Rosenthal Cornhusker Company (Part IV): The Cornbine (

The Rosenthal Cornhusker Company

of Milwaukee, Wisconsin (Part 4):

The Cornbine


Brian Wayne Wells

                                                             with the assistance of

Jim McFarlane of Waunakee, Wisconsin

Lyle Sundry of Byron, Minnesota

Gary J. Jones of Owatonna, Minnesota

Jim Esbenshade of Colbert, Oklahoma

John McNamara of Eagle Rock Missouri


Neal Holcomb of Eleva, Wisconsin

As published in the November/December 2001 issue of

Belt Pulley Magazine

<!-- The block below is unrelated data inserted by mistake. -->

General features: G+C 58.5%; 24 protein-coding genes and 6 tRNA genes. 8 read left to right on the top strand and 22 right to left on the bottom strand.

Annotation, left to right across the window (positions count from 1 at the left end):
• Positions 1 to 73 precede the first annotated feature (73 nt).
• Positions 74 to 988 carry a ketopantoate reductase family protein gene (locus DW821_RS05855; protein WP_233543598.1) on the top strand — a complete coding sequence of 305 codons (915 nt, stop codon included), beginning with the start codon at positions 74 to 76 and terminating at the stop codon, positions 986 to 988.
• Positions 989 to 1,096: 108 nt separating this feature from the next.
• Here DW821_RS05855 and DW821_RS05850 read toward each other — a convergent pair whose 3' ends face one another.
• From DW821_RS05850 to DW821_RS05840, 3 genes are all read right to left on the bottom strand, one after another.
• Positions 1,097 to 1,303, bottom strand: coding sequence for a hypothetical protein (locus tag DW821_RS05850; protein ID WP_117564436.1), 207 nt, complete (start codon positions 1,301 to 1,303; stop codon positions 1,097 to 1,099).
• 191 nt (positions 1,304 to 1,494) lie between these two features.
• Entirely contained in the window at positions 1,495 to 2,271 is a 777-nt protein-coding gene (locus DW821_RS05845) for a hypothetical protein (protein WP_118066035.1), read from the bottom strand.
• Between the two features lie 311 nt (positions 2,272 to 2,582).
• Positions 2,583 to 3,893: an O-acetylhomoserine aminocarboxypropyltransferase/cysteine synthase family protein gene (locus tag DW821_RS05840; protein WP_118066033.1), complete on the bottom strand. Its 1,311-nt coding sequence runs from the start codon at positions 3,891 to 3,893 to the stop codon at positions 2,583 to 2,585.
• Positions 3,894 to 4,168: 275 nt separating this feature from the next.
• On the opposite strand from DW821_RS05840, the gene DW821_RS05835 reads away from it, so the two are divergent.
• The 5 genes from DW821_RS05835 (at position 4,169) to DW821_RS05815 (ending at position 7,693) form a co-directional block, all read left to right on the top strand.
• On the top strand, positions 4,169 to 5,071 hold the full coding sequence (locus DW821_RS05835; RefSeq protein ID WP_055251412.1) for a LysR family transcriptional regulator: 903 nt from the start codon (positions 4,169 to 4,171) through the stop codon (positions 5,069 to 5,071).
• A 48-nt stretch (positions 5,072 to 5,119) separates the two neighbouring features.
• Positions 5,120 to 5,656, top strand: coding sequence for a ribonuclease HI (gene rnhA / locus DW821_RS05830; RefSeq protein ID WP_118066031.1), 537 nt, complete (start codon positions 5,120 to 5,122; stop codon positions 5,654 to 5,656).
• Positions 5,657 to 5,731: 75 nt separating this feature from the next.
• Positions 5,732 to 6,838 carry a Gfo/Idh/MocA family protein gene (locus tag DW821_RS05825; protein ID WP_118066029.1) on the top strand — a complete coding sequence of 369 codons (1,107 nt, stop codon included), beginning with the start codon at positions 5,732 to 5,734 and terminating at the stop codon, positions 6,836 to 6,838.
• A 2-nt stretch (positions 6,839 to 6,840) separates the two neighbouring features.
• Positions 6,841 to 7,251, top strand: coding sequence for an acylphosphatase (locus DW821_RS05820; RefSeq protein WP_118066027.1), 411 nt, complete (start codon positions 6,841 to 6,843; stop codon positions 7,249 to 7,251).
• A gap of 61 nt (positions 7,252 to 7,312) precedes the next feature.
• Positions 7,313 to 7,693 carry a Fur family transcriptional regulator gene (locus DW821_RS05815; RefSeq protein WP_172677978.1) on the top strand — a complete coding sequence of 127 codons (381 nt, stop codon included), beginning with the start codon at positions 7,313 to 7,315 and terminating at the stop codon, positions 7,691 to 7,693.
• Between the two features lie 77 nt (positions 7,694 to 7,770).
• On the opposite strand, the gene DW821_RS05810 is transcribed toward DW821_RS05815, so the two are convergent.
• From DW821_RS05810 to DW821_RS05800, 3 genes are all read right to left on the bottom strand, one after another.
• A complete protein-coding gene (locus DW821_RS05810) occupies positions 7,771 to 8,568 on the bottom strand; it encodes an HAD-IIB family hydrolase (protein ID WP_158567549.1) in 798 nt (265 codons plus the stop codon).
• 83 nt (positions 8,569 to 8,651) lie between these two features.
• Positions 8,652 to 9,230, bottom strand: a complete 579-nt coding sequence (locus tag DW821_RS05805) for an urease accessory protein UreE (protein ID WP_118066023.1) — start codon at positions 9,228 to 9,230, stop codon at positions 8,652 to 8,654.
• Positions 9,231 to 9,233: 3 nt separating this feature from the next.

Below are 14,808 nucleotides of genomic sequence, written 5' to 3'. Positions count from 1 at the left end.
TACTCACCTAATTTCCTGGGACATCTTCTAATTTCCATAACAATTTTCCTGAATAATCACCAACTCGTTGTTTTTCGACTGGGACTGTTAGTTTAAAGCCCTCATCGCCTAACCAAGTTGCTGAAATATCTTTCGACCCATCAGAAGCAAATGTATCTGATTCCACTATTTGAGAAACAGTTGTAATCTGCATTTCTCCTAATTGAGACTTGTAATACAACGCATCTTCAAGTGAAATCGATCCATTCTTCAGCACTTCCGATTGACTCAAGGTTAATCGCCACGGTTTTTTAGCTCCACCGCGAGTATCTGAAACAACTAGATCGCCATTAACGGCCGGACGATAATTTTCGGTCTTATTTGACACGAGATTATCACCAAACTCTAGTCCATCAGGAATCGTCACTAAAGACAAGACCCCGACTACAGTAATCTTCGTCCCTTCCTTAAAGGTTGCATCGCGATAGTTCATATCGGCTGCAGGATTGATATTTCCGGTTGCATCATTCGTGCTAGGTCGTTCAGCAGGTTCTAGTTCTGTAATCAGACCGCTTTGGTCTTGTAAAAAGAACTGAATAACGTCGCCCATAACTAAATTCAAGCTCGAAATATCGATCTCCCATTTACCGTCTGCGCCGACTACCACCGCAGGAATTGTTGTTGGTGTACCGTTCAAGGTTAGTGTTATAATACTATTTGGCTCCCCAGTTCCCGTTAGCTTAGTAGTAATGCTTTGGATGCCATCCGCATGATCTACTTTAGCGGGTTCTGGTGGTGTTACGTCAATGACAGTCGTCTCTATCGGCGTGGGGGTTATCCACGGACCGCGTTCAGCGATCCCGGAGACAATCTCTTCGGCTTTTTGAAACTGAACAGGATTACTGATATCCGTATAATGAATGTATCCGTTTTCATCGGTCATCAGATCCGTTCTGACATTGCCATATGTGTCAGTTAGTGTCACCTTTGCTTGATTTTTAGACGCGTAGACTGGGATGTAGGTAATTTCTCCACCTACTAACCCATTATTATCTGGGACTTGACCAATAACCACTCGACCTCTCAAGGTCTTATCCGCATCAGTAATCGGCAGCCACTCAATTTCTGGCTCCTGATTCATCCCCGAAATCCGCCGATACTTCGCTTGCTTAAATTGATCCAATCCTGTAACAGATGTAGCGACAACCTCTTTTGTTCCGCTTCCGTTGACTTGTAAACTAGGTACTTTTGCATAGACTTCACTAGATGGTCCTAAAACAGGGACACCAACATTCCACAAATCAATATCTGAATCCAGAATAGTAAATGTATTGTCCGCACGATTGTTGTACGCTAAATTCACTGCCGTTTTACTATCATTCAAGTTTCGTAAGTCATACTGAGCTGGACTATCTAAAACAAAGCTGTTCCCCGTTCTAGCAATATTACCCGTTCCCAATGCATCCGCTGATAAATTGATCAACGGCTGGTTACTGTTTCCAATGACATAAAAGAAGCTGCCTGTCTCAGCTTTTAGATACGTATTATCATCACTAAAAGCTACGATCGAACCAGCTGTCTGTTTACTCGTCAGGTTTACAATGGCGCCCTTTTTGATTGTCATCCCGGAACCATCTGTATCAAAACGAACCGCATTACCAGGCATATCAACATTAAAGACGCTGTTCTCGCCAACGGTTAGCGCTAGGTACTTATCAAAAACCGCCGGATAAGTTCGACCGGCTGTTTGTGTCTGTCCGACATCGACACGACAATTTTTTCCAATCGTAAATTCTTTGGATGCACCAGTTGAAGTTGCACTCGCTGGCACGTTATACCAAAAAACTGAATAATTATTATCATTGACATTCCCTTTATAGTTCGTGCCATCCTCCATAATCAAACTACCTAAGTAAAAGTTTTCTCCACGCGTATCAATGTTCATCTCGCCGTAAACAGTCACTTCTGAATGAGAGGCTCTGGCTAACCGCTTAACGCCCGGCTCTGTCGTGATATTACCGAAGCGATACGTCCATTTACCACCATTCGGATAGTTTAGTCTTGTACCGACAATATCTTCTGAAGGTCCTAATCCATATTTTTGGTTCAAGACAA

By the end of the Second World War, the trend on North American farms was moving strongly in the direction of mechanical picking of ripe corn rather than husking and shredding the ripe corn.  This trend portended disaster for the Rosenthal Cornhusking Company of Milwaukee Wisconsin, as their only product–the corn husker/shredder–was rapidly becoming obsolete.  As noted earlier, the Rosenthal Company had attempted to combat this trend by making husking/shredding more attractive to the average farmer.  (See the article “The Rosenthal Cornhusking Company: Part III” in the September/October 2001 issue of Belt Pulley.)  As shown, the Company did this by introducing the new, lower-priced Model Steel 4-20 corn husker/shredder.  However, even the Steel 4-20 could not stem the trend toward the picking of corn in the field.